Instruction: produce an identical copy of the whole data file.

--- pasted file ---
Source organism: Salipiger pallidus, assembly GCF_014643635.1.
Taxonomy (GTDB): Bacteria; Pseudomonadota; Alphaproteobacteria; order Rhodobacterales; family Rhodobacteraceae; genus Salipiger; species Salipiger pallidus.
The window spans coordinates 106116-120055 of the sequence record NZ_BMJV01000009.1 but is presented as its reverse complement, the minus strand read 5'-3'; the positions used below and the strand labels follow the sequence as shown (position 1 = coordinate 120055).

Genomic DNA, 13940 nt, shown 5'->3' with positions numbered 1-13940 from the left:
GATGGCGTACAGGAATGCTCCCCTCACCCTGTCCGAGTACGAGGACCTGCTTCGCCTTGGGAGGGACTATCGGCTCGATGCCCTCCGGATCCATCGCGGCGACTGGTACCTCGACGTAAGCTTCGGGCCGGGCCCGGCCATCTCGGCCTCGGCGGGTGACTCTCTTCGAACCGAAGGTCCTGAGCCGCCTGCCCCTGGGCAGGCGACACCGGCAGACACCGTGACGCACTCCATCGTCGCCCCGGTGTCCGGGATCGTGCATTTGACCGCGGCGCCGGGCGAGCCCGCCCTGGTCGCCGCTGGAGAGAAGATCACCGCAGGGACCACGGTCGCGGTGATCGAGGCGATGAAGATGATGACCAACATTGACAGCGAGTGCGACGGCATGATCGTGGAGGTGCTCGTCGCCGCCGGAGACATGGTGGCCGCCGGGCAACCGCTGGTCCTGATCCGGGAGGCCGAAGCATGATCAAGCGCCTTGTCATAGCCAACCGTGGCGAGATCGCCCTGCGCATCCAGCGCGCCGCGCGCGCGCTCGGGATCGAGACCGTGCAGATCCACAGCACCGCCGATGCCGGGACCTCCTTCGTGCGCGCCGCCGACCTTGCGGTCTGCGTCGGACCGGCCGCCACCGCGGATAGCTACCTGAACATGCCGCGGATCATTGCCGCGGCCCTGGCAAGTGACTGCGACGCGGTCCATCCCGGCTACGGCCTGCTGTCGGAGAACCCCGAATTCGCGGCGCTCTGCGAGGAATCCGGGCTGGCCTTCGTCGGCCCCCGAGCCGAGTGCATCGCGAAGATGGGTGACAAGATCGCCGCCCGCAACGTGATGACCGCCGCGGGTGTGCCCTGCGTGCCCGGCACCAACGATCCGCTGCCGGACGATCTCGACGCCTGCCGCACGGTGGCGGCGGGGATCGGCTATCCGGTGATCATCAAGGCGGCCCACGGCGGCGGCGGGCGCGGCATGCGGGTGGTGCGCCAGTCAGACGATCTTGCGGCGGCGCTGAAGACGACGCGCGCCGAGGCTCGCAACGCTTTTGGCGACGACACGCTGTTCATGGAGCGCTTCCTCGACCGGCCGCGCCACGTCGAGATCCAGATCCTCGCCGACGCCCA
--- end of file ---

Source organism: Salipiger pallidus, assembly GCF_014643635.1.
Taxonomy (GTDB): Bacteria; Pseudomonadota; Alphaproteobacteria; order Rhodobacterales; family Rhodobacteraceae; genus Salipiger; species Salipiger pallidus.
The window spans coordinates 106116-120055 of the sequence record NZ_BMJV01000009.1 but is presented as its reverse complement, the minus strand read 5'-3'; the positions used below and the strand labels follow the sequence as shown (position 1 = coordinate 120055).

Genomic DNA, 13940 nt, shown 5'->3' with positions numbered 1-13940 from the left:
GATGGCGTACAGGAATGCTCCCCTCACCCTGTCCGAGTACGAGGACCTGCTTCGCCTTGGGAGGGACTATCGGCTCGATGCCCTCCGGATCCATCGCGGCGACTGGTACCTCGACGTAAGCTTCGGGCCGGGCCCGGCCATCTCGGCCTCGGCGGGTGACTCTCTTCGAACCGAAGGTCCTGAGCCGCCTGCCCCTGGGCAGGCGACACCGGCAGACACCGTGACGCACTCCATCGTCGCCCCGGTGTCCGGGATCGTGCATTTGACCGCGGCGCCGGGCGAGCCCGCCCTGGTCGCCGCTGGAGAGAAGATCACCGCAGGGACCACGGTCGCGGTGATCGAGGCGATGAAGATGATGACCAACATTGACAGCGAGTGCGACGGCATGATCGTGGAGGTGCTCGTCGCCGCCGGAGACATGGTGGCCGCCGGGCAACCGCTGGTCCTGATCCGGGAGGCCGAAGCATGATCAAGCGCCTTGTCATAGCCAACCGTGGCGAGATCGCCCTGCGCATCCAGCGCGCCGCGCGCGCGCTCGGGATCGAGACCGTGCAGATCCACAGCACCGCCGATGCCGGGACCTCCTTCGTGCGCGCCGCCGACCTTGCGGTCTGCGTCGGACCGGCCGCCACCGCGGATAGCTACCTGAACATGCCGCGGATCATTGCCGCGGCCCTGGCAAGTGACTGCGACGCGGTCCATCCCGGCTACGGCCTGCTGTCGGAGAACCCCGAATTCGCGGCGCTCTGCGAGGAATCCGGGCTGGCCTTCGTCGGCCCCCGAGCCGAGTGCATCGCGAAGATGGGTGACAAGATCGCCGCCCGCAACGTGATGACCGCCGCGGGTGTGCCCTGCGTGCCCGGCACCAACGATCCGCTGCCGGACGATCTCGACGCCTGCCGCACGGTGGCGGCGGGGATCGGCTATCCGGTGATCATCAAGGCGGCCCACGGCGGCGGCGGGCGCGGCATGCGGGTGGTGCGCCAGTCAGACGATCTTGCGGCGGCGCTGAAGACGACGCGCGCCGAGGCTCGCAACGCTTTTGGCGACGACACGCTGTTCATGGAGCGCTTCCTCGACCGGCCGCGCCACGTCGAGATCCAGATCCTCGCCGACGCCCA